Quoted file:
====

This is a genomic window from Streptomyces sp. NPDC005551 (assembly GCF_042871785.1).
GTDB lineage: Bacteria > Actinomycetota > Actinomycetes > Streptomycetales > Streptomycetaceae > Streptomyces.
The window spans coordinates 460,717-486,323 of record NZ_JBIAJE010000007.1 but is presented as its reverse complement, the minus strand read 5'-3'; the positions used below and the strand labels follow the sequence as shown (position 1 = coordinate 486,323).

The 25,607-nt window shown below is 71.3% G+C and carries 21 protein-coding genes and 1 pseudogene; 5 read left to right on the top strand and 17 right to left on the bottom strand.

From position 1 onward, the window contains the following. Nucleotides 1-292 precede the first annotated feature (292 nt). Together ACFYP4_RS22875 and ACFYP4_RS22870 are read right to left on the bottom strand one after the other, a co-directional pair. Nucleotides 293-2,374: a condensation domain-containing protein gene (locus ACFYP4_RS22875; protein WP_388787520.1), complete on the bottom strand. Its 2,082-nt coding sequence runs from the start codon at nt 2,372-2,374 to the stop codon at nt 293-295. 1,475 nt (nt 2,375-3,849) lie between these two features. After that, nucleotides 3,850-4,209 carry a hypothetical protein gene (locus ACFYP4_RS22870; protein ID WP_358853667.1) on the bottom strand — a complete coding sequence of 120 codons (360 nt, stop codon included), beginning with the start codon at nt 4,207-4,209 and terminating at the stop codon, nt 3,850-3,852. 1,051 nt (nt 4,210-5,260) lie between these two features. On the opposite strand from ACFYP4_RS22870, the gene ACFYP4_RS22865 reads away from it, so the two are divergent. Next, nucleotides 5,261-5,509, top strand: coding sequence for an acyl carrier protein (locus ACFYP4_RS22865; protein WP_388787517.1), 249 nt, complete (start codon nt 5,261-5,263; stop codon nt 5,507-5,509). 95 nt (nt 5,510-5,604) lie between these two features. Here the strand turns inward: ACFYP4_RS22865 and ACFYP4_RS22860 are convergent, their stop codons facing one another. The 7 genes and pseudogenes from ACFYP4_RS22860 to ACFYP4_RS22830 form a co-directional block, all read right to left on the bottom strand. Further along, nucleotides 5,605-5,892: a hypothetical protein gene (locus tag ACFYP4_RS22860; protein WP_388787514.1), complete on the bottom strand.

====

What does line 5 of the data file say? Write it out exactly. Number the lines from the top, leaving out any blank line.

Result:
From position 1 onward, the window contains the following. Nucleotides 1-292 precede the first annotated feature (292 nt). Together ACFYP4_RS22875 and ACFYP4_RS22870 are read right to left on the bottom strand one after the other, a co-directional pair. Nucleotides 293-2,374: a condensation domain-containing protein gene (locus ACFYP4_RS22875; protein WP_388787520.1), complete on the bottom strand. Its 2,082-nt coding sequence runs from the start codon at nt 2,372-2,374 to the stop codon at nt 293-295. 1,475 nt (nt 2,375-3,849) lie between these two features. After that, nucleotides 3,850-4,209 carry a hypothetical protein gene (locus ACFYP4_RS22870; protein ID WP_358853667.1) on the bottom strand — a complete coding sequence of 120 codons (360 nt, stop codon included), beginning with the start codon at nt 4,207-4,209 and terminating at the stop codon, nt 3,850-3,852. 1,051 nt (nt 4,210-5,260) lie between these two features. On the opposite strand from ACFYP4_RS22870, the gene ACFYP4_RS22865 reads away from it, so the two are divergent. Next, nucleotides 5,261-5,509, top strand: coding sequence for an acyl carrier protein (locus ACFYP4_RS22865; protein WP_388787517.1), 249 nt, complete (start codon nt 5,261-5,263; stop codon nt 5,507-5,509). 95 nt (nt 5,510-5,604) lie between these two features. Here the strand turns inward: ACFYP4_RS22865 and ACFYP4_RS22860 are convergent, their stop codons facing one another. The 7 genes and pseudogenes from ACFYP4_RS22860 to ACFYP4_RS22830 form a co-directional block, all read right to left on the bottom strand. Further along, nucleotides 5,605-5,892: a hypothetical protein gene (locus tag ACFYP4_RS22860; protein WP_388787514.1), complete on the bottom strand.